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Doctor Web presents overview of IoT-oriented Linux Trojans

October 17, 2016

Many different consumer devices—set-top boxes, network repositories, routers, and surveillance cameras—run the Linux operating system. And, many of these devices use default settings, which makes them very vulnerable to hacking. Doctor Web’s specialists have collected statistics on the most frequently detected Linux Trojans, including ones designed to attack the Internet of Things (IoT). This research shows that the Trojans installed most often on compromised devices are those that carry out DDoS attacks.

Currently, the virus makers spreading Trojans for the IoT are mostly concerned with creating botnets to carry out DDoS attacks. Nevertheless, some Trojans are implemented to make a proxy server from an infected device. Since mid-September 2016, Doctor Web’s specialists have registered 11,636 attacks by Linux Trojans—9,582 of them were performed over the SSH protocol; and 2,054—over the Telnet protocol. Cybercriminals installed 15 different malware programs, the majority of which belong to the Linux.DownLoader, Linux.DDoS, and Linux.BackDoor.Fgt families. The round diagram below shows the proportional relationship between the most frequently detected Linux Trojans.

graph #drweb

Judging from these statistics, Linux.Downloader.37 is the most popular malware program designed to perform DDoS attacks. Among other Linux Trojans, there are representatives of the Linux.Mrblack, Linux.BackDoor.Gates, Linux.Mirai, Linux.Nyadrop, Perl.Flood, and Perl.DDoS families, which are also intended to carry out DDoS attacks. A large number of different modifications of Linux.BackDoor.Fgt were registered on infected devices as well. In addition, versions of these Trojans exist for the MIPS, SPARC, m68k, SuperH, PowerPC, and other architectures. Linux.BackDoor.Fgt can also perform DDoS attacks.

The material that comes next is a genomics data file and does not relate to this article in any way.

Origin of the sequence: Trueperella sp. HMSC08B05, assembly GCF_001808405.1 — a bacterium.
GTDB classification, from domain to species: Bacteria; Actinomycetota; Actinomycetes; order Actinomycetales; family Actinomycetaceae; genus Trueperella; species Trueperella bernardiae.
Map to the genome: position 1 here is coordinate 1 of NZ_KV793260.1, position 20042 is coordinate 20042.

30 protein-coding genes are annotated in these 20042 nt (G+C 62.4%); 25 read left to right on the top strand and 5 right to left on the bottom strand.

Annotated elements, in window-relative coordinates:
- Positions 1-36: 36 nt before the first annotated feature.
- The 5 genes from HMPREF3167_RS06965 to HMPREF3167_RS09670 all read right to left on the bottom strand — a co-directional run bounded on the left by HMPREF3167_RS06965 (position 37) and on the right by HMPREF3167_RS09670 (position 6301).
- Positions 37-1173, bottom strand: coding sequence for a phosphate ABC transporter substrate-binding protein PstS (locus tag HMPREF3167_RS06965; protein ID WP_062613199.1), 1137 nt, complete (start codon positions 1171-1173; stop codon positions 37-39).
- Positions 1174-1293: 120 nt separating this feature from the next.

Cybercriminals download all these Trojans to devices after they have cracked the login credentials and established a connection over the Telnet or SSH protocol. Attackers use the login “root” if they want to establish a connection via the Telnet protocol; and the login “admin” if they are using the SSH protocol:

graph #drweb

graph #drweb

The table below shows some standard combinations of the logins and passwords used by attackers to hack Linux devices.

SSH
LoginPasswordDevice/application (presumably)
InformixInformixFamily of the Informix relational database management system (RDBMS) developed by IBM
PiRaspberryRaspberry Pi
RootNagiosxiNagios Server and Network Monitoring Software
nagiosNagiosNagios software
cactiuserCactiCacti software
rootSynopassSynology software
adminArticonProxySG - Secure Web Gateway by Blue Coat Systems
Telnet
Rootxc3511Surveillance cameras
RootVizxvDahua surveillance cameras
RootAnkoAnko surveillance cameras
Root5upTP-Link routers
RootXA1bac0MXCNB surveillance cameras

The average number of IP addresses from which cybercriminals attack Linux devices monitored by Doctor Web is 100:

graph #drweb

The number of unique malicious files downloaded by cybercriminals to hacked devices varies from just a few to several dozen:

graph #drweb

Worth noting are the statistics pertaining to Linux.Mirai downloads to vulnerable devices: once the source code of this Trojan became public, Linux.Mirai’s popularity with virus makers increased dramatically. This fact is illustrated by the growing number of IP addresses from which the malware program is downloaded onto devices:

graph #drweb

In October, a Trojan belonging to the Linux.Luabot family was used to spread Linux.Mirai. In the end of September, Doctor Web’s specialists registered attacks involving Linux.Nyadrop.1, which was first spotted by the authors of the MalwareMustDie blog. Judging by the combinations of logins and passwords used during the attacks, we can conclude that the criminals behind the Trojan were partly targeting TP-Link routers. The executable file of Linux.Nyadrop.1 is only 621 bytes in size and is used to install other malware programs on an infected device.

Below you can see the geographical spread of the IP addresses from which malware programs were installed onto Linux devices:

map #drweb

Doctor Web’s specialists are keeping a close watch on the Linux malware landscape and will inform users about new threats in a timely manner.

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